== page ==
COSSACK: But doesn't that heighten the chances that there is going to be some sort of an accident, or at least some sort of injury, when you send people inside the house with that much firepower?

COOPER: No, to the contrary. I think it reduces the chance. All of the planning for this was made with the effort to reduce to the barest possible minimum the likelihood of injury. That was the choice to go at nighttime rather than by day, which was specifically authorized by the warrant. That was the choice to -- that resulted in the choice to get the boy quickly out of there and use a helicopter to get him out of the vicinity as quickly as possible. That informed the choice of a number of people.

Every aspect of the recovery operation was devised so as to minimize, to the extent possible, the risk of any harm. And, in fact, the boy was recovered with no harm to anyone inside, with no serious harm to anyone outside. And the boy seems by all indications to be doing beautifully.

COSSACK: All right, Bo Cooper, thank you for joining us today.

COOPER: Thank you, Roger.

COSSACK: When we come back, more on the use of force and the breakdown of negotiations. Stay with us.


For the first time in eight years, the Supreme Court will hear a major case tomorrow involving abortion rights. Advocates on both sides of the issue say the court's eventual decision will either significantly erode or strengthen abortion rights in the United States.



COSSACK: Though the boy and his father have been reunited, the battle and debate over that reunion continues.

Here today to clarify some of the actions and accusations of the past few days, in New Orleans, George Fowler of the Cuban American National Foundation. And here in Washington, Brian Jones (ph), immigration attorney Elliott Lichtman, and former deputy associate attorney general Jeffrey Harris. In the back row, Soledad Darcella (ph), Jonathan Brooks, and Lee Irvin (ph).

George, I want to go right to you. You've heard what Bo Cooper said. Do you feel that the negotiations were going on in good faith, or do you feel that you were set up?

GEORGE FOWLER, CUBAN AMERICAN NATIONAL COMMITTEE: I think that the Justice Department would have liked to have worked this out in a different manner. But for some reason, they were getting a great deal of pressure from the Castro government.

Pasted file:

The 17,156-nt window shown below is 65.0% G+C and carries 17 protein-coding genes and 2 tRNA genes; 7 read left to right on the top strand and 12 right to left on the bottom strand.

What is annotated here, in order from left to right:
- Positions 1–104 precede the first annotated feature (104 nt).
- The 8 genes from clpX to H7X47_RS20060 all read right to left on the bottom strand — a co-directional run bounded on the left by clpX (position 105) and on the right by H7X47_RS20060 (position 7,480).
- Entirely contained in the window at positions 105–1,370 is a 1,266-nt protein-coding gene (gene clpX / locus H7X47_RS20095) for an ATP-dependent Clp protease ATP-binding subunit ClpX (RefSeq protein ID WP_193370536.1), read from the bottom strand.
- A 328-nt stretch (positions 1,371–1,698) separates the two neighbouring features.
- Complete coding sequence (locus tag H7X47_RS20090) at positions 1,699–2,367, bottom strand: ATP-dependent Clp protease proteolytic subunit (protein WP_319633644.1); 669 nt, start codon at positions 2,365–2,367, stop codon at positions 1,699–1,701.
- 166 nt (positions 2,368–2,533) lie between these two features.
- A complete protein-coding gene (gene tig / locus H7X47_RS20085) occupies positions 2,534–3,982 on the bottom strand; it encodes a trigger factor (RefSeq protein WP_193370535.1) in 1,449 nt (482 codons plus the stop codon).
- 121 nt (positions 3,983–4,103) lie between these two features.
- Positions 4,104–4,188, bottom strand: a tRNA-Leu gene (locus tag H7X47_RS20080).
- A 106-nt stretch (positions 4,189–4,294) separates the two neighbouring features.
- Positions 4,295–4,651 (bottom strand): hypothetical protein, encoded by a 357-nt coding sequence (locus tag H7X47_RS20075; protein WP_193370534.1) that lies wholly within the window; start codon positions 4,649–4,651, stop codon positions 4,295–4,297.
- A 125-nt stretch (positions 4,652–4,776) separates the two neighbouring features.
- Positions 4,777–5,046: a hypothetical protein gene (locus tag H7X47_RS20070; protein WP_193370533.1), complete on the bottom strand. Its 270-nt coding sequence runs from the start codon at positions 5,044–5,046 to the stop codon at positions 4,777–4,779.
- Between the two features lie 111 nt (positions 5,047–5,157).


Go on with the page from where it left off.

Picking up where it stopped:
I participated in some of the negotiations, and it was clear to me that the Castro government was dictating the terms of deal. And the sine qua non of this deal was that the boy had to be turned over. All the overtures by the family to have the father come and meet with them were all turned down. All overtures to meet, for the father to meet with the family and try to work this out in a family way, were turned down, ultimately by the Castro government.

So they refused to allow this meeting. What was less traumatic, taking this kid at gun point from the home of his Miami relatives, putting him on a plane and taking him to where his father was, or having that father come down to Miami and meet with the family and see if he could work things out over there?

But the Castro government did not let him come down. Somebody has got to give a reasonable explanation other than what we've been saying, and that is that this man is under the control of the Castro government...

COSSACK: George, George, let me...

FOWLER: ... and as always...

COSSACK: ... let me just...

FOWLER: Let me just say one more thing, one more thing. Let me just tell you, when they saw that the case was going against them in the 11th Circuit Court of Appeals, I went home with an injunction that said that the immigration should have allowed Elian -- should have interviewed him and a clear indication that the statute very clearly said he had a right to a political asylum here.

COSSACK: No, wait, wait, wait...

FOWLER: When they realized that things were going wrong, then they moved very quickly. They knocked over the chess table, and there's a new game now.

COSSACK: George, let me just ask you about some things that perhaps we can agree on. There's no decision by any court that I know of that changed the law that said that custody belonged to Juan Miguel. Isn't that the status of the situation right now? And wasn't that the status of the situation prior...

FOWLER: Wait, wait, wait.

COSSACK: ... to the INS raid?

FOWLER: The custody issue, according to the immigration's first directive, which I sent to you and your program, that this was a state court family issue. Of course, since they realized that they were going to lose there on this issue, that in -- they changed their mind and decided not to go to a state court.